When it comes to the style stakes I’ve never been a wallflower. As a teenager I’d go to clubs in dresses I’d made from old underwear and magazine covers and would tie cutlery to my belt (yep, you read that right).
Sounds a bit strange I know, but I think I was expressing my creative side, being a bit arty and a teeny bit rebellious. Though the end result was in all honesty probably just downright bizarre.
As I’ve got older I’ve had to change my style a bit: I doubt if I’d last long in the jobs I’ve had, including a few years at the British Library, if I’d turned up wearing an under slip with a Smash Hits cover sewn on the front like I did at 17. But a bit of that quirky style remains.
And strangely, I feel more comfortable wearing something bold and out there than anything plain and demure. Perhaps it’s become my armour of sorts.
I’ve never had any negative comments from work colleagues about how I look. In fact, often the opposite is true, and I regularly get compliments from strangers (usually women) along ‘brightening up my day’ lines which I love.
But recently I’ve started wondering whether my 4-year-old daughter, now at school, might just prefer it if her mum blended in a little more.
Recently I had a chat with her to try and gauge what she thought of how I look, or if she’d even considered it.
I’d already noticed her accessorizing her own clothes in different ways: she always insists on wearing an oversized belt (usually one of mine) and has started wearing a few of her dresses back to front (a quirk definitely picked up from me: a lot of them just look better like that I find).
“You don’t look like the other mums,” she said.
“How do I look?” I asked.
“Funny but good,” was her reply.
But what happens if – or when – ‘funny but good’ becomes ‘good but funny’ – or just plain ‘funny’ – and not in a good way?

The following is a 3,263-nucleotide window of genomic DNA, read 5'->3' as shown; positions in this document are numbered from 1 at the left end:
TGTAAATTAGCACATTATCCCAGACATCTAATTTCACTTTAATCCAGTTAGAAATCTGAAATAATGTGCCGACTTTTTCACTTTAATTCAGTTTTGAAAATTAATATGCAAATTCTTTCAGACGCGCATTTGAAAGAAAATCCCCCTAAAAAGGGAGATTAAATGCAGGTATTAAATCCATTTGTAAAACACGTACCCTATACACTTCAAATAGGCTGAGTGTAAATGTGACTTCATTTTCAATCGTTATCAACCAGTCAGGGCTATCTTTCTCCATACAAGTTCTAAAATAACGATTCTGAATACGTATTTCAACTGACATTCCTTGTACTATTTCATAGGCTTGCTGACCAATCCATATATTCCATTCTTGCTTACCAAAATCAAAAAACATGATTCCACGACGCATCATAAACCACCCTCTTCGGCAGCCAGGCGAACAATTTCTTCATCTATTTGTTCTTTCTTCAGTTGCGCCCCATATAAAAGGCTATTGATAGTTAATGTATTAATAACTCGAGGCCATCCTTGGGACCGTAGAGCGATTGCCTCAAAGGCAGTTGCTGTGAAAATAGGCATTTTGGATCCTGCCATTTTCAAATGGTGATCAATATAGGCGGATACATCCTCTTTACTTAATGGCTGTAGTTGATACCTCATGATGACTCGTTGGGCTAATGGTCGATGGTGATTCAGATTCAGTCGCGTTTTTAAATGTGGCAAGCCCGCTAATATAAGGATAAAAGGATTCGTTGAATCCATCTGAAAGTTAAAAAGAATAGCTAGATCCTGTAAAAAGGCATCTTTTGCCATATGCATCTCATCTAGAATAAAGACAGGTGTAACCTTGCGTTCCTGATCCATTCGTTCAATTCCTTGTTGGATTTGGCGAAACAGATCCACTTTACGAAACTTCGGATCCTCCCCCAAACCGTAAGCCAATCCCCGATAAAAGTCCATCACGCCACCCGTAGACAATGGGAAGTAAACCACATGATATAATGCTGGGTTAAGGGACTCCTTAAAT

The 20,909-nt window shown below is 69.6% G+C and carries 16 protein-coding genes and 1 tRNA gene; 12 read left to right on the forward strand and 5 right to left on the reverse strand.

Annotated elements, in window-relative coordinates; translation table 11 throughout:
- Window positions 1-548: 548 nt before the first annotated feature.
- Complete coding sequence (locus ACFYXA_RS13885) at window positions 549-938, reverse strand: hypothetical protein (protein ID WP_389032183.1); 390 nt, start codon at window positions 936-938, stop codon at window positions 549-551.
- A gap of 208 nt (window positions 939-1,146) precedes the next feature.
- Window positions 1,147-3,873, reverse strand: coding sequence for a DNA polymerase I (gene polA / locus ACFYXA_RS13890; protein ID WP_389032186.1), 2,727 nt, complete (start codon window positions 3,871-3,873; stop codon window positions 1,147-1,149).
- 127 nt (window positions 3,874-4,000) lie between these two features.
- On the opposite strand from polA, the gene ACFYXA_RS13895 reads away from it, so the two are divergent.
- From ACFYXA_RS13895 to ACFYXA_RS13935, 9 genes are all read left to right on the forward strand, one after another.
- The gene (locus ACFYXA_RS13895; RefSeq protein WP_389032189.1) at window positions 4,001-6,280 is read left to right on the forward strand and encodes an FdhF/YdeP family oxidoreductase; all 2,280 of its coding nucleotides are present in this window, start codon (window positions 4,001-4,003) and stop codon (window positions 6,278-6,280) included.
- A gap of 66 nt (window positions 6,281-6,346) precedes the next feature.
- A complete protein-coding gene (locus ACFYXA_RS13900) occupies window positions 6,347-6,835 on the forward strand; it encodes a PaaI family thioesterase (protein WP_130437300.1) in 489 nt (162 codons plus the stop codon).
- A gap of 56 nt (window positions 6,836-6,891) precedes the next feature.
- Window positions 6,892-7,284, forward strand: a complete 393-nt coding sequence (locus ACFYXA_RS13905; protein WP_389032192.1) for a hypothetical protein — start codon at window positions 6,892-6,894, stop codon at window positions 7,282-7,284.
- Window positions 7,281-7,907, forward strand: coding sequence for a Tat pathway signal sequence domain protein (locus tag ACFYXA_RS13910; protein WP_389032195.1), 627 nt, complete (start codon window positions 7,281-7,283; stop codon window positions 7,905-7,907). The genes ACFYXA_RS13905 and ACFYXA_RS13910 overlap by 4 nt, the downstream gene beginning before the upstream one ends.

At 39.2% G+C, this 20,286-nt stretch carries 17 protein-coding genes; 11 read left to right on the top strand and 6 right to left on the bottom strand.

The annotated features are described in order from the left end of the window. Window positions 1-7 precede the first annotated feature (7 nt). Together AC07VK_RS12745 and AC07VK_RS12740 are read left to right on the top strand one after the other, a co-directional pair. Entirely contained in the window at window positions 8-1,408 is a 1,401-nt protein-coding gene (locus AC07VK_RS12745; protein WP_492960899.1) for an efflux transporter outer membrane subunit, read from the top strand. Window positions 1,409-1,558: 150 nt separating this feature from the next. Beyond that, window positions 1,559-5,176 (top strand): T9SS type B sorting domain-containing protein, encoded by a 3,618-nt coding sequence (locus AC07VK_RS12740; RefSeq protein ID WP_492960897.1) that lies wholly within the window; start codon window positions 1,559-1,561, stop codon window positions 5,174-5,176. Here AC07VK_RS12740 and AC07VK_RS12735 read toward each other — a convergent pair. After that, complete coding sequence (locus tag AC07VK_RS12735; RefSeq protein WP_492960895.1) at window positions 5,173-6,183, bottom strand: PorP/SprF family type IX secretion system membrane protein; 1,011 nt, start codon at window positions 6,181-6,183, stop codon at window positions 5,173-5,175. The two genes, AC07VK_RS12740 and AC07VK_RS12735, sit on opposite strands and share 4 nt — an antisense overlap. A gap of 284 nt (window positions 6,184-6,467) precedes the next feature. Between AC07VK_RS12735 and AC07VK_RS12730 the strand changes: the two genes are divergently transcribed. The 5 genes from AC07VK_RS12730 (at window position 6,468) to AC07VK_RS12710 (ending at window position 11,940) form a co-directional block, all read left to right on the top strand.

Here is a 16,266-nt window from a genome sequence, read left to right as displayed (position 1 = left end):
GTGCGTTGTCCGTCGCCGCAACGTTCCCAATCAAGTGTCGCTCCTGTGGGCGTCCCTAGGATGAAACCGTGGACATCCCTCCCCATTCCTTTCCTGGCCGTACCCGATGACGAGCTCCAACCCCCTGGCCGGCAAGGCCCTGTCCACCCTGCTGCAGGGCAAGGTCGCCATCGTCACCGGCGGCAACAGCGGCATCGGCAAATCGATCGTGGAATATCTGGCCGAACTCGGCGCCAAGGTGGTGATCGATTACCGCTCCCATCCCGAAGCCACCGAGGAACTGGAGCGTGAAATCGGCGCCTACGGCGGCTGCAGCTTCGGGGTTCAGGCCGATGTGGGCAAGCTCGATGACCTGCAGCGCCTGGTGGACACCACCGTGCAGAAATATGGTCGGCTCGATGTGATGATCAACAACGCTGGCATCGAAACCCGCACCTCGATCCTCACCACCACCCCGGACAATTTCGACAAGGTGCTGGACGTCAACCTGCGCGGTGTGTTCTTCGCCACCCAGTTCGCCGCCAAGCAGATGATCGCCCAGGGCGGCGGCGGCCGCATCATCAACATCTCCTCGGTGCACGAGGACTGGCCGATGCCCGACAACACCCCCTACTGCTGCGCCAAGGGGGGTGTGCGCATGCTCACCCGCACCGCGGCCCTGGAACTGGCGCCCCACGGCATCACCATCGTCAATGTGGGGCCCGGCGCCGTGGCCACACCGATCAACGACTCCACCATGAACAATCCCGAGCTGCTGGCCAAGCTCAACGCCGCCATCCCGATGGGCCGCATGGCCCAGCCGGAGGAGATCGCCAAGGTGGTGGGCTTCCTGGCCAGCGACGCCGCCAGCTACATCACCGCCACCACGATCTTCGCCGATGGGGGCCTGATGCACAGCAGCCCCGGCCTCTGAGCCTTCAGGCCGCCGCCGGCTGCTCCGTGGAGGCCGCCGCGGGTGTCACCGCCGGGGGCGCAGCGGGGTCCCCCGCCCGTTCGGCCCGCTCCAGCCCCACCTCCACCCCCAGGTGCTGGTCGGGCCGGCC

Will there be a point when Bodhi wishes her mum wouldn’t stand out quite so much? Should I respect that, tone the pattern clash down and buy myself a simple v-neck and jeans?
Or should I do the strong confident woman thing and let her know that this is how I dress and I won’t change that for anyone?
A person’s clothes can be an important part of how they choose to express themselves and for me, anyway (rightly or wrongly perhaps) a lot of my personality is wrapped up in what I wear.
Could changing how I look give Bodhi the message that it’s better to blend in with the crowd than stand out from it? And while that might start with style – where could that kind of thinking lead? And would that be good?
On the other hand, being perceived as a bit of an outsider, or just feeling like one because your mum doesn’t look like anyone else’s, can be a very lonely experience – even if you’re extremely well dressed doing it.
And as her mum is it my job to make sure she never feels like that?
What do you think?
What do your kids think of how you dress? If you got the feeling they were embarrassed by how you look would you be tempted to change? Do you have an unusual style? Tell us in the comments below.
A note: Most of my clothes are second-hand or are ones I’ve owned since before Bodhi was born and are usually heavily customised. The money I spend on them is minimal but I do enjoy a browse around the charity and vintage shops every couple of months if I get the chance!